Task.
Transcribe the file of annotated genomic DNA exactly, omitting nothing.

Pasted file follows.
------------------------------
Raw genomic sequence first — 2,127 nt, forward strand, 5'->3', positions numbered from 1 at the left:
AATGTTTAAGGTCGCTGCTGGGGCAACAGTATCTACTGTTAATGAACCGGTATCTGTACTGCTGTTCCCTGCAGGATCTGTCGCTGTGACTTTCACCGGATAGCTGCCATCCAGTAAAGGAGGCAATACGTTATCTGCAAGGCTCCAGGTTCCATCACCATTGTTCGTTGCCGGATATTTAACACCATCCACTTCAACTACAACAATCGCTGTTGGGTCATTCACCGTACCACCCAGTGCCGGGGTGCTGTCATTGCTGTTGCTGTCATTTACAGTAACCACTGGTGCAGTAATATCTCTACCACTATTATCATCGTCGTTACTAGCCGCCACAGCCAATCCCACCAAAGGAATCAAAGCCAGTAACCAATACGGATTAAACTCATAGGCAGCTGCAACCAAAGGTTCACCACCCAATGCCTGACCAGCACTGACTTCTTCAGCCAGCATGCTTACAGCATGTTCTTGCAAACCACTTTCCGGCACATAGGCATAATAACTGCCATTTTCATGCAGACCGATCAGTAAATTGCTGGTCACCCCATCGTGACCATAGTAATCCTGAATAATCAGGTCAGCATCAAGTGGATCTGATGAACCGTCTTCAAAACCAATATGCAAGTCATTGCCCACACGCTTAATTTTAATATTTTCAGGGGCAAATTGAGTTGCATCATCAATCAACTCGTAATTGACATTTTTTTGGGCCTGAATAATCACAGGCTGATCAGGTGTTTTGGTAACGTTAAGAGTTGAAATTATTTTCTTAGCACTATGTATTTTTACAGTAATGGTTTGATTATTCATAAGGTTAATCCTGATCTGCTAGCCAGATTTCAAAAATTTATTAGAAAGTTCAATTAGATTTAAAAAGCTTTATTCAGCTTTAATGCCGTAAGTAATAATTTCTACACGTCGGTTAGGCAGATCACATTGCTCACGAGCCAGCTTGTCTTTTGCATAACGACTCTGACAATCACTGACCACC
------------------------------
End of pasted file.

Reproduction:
Raw genomic sequence first — 2,127 nt, forward strand, 5'->3', positions numbered from 1 at the left:
AATGTTTAAGGTCGCTGCTGGGGCAACAGTATCTACTGTTAATGAACCGGTATCTGTACTGCTGTTCCCTGCAGGATCTGTCGCTGTGACTTTCACCGGATAGCTGCCATCCAGTAAAGGAGGCAATACGTTATCTGCAAGGCTCCAGGTTCCATCACCATTGTTCGTTGCCGGATATTTAACACCATCCACTTCAACTACAACAATCGCTGTTGGGTCATTCACCGTACCACCCAGTGCCGGGGTGCTGTCATTGCTGTTGCTGTCATTTACAGTAACCACTGGTGCAGTAATATCTCTACCACTATTATCATCGTCGTTACTAGCCGCCACAGCCAATCCCACCAAAGGAATCAAAGCCAGTAACCAATACGGATTAAACTCATAGGCAGCTGCAACCAAAGGTTCACCACCCAATGCCTGACCAGCACTGACTTCTTCAGCCAGCATGCTTACAGCATGTTCTTGCAAACCACTTTCCGGCACATAGGCATAATAACTGCCATTTTCATGCAGACCGATCAGTAAATTGCTGGTCACCCCATCGTGACCATAGTAATCCTGAATAATCAGGTCAGCATCAAGTGGATCTGATGAACCGTCTTCAAAACCAATATGCAAGTCATTGCCCACACGCTTAATTTTAATATTTTCAGGGGCAAATTGAGTTGCATCATCAATCAACTCGTAATTGACATTTTTTTGGGCCTGAATAATCACAGGCTGATCAGGTGTTTTGGTAACGTTAAGAGTTGAAATTATTTTCTTAGCACTATGTATTTTTACAGTAATGGTTTGATTATTCATAAGGTTAATCCTGATCTGCTAGCCAGATTTCAAAAATTTATTAGAAAGTTCAATTAGATTTAAAAAGCTTTATTCAGCTTTAATGCCGTAAGTAATAATTTCTACACGTCGGTTAGGCAGATCACATTGCTCACGAGCCAGCTTGTCTTTTGCATAACGACTCTGACAATCACTGACCACC